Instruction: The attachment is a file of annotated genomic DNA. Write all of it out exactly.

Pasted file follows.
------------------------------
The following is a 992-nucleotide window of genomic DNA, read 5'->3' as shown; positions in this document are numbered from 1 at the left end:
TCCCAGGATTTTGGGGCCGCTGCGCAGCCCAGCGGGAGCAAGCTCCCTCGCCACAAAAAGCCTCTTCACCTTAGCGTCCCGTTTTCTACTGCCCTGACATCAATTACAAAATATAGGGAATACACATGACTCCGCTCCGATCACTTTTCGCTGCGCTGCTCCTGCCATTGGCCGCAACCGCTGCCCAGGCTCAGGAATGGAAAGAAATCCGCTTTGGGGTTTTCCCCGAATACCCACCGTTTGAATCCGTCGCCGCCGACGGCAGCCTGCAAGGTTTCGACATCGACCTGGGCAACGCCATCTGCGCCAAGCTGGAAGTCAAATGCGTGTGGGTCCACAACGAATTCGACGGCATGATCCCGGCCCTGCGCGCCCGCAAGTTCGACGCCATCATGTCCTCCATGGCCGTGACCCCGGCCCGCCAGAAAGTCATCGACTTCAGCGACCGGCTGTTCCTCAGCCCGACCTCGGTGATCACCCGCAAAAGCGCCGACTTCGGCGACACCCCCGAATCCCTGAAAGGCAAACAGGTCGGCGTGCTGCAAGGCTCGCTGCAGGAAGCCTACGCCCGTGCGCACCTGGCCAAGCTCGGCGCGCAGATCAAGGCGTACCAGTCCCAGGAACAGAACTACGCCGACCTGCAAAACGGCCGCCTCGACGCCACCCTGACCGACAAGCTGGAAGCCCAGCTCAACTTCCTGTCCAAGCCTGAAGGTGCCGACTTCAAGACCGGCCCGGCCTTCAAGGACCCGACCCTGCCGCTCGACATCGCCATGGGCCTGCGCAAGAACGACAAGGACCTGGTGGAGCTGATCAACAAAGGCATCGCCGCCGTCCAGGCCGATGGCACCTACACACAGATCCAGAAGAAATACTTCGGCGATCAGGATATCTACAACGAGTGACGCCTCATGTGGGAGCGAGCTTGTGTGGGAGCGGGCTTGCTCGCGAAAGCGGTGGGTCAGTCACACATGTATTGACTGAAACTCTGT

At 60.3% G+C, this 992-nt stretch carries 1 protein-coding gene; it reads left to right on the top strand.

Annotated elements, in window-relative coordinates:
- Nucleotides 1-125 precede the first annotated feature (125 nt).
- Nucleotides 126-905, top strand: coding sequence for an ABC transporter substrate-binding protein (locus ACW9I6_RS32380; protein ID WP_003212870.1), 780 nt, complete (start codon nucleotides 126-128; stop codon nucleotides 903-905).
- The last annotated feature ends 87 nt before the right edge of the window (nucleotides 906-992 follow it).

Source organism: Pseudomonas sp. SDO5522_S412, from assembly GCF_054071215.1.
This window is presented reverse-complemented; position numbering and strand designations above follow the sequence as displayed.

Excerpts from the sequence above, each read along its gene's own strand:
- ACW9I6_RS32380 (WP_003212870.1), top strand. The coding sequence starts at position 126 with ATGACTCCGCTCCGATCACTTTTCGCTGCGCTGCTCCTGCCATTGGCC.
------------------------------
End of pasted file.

The following is a 992-nucleotide window of genomic DNA, read 5'->3' as shown; positions in this document are numbered from 1 at the left end:
TCCCAGGATTTTGGGGCCGCTGCGCAGCCCAGCGGGAGCAAGCTCCCTCGCCACAAAAAGCCTCTTCACCTTAGCGTCCCGTTTTCTACTGCCCTGACATCAATTACAAAATATAGGGAATACACATGACTCCGCTCCGATCACTTTTCGCTGCGCTGCTCCTGCCATTGGCCGCAACCGCTGCCCAGGCTCAGGAATGGAAAGAAATCCGCTTTGGGGTTTTCCCCGAATACCCACCGTTTGAATCCGTCGCCGCCGACGGCAGCCTGCAAGGTTTCGACATCGACCTGGGCAACGCCATCTGCGCCAAGCTGGAAGTCAAATGCGTGTGGGTCCACAACGAATTCGACGGCATGATCCCGGCCCTGCGCGCCCGCAAGTTCGACGCCATCATGTCCTCCATGGCCGTGACCCCGGCCCGCCAGAAAGTCATCGACTTCAGCGACCGGCTGTTCCTCAGCCCGACCTCGGTGATCACCCGCAAAAGCGCCGACTTCGGCGACACCCCCGAATCCCTGAAAGGCAAACAGGTCGGCGTGCTGCAAGGCTCGCTGCAGGAAGCCTACGCCCGTGCGCACCTGGCCAAGCTCGGCGCGCAGATCAAGGCGTACCAGTCCCAGGAACAGAACTACGCCGACCTGCAAAACGGCCGCCTCGACGCCACCCTGACCGACAAGCTGGAAGCCCAGCTCAACTTCCTGTCCAAGCCTGAAGGTGCCGACTTCAAGACCGGCCCGGCCTTCAAGGACCCGACCCTGCCGCTCGACATCGCCATGGGCCTGCGCAAGAACGACAAGGACCTGGTGGAGCTGATCAACAAAGGCATCGCCGCCGTCCAGGCCGATGGCACCTACACACAGATCCAGAAGAAATACTTCGGCGATCAGGATATCTACAACGAGTGACGCCTCATGTGGGAGCGAGCTTGTGTGGGAGCGGGCTTGCTCGCGAAAGCGGTGGGTCAGTCACACATGTATTGACTGAAACTCTGT

At 60.3% G+C, this 992-nt stretch carries 1 protein-coding gene; it reads left to right on the top strand.

Annotated elements, in window-relative coordinates:
- Nucleotides 1-125 precede the first annotated feature (125 nt).
- Nucleotides 126-905, top strand: coding sequence for an ABC transporter substrate-binding protein (locus ACW9I6_RS32380; protein ID WP_003212870.1), 780 nt, complete (start codon nucleotides 126-128; stop codon nucleotides 903-905).
- The last annotated feature ends 87 nt before the right edge of the window (nucleotides 906-992 follow it).

Source organism: Pseudomonas sp. SDO5522_S412, from assembly GCF_054071215.1.
This window is presented reverse-complemented; position numbering and strand designations above follow the sequence as displayed.

Excerpts from the sequence above, each read along its gene's own strand:
- ACW9I6_RS32380 (WP_003212870.1), top strand. The coding sequence starts at position 126 with ATGACTCCGCTCCGATCACTTTTCGCTGCGCTGCTCCTGCCATTGGCC.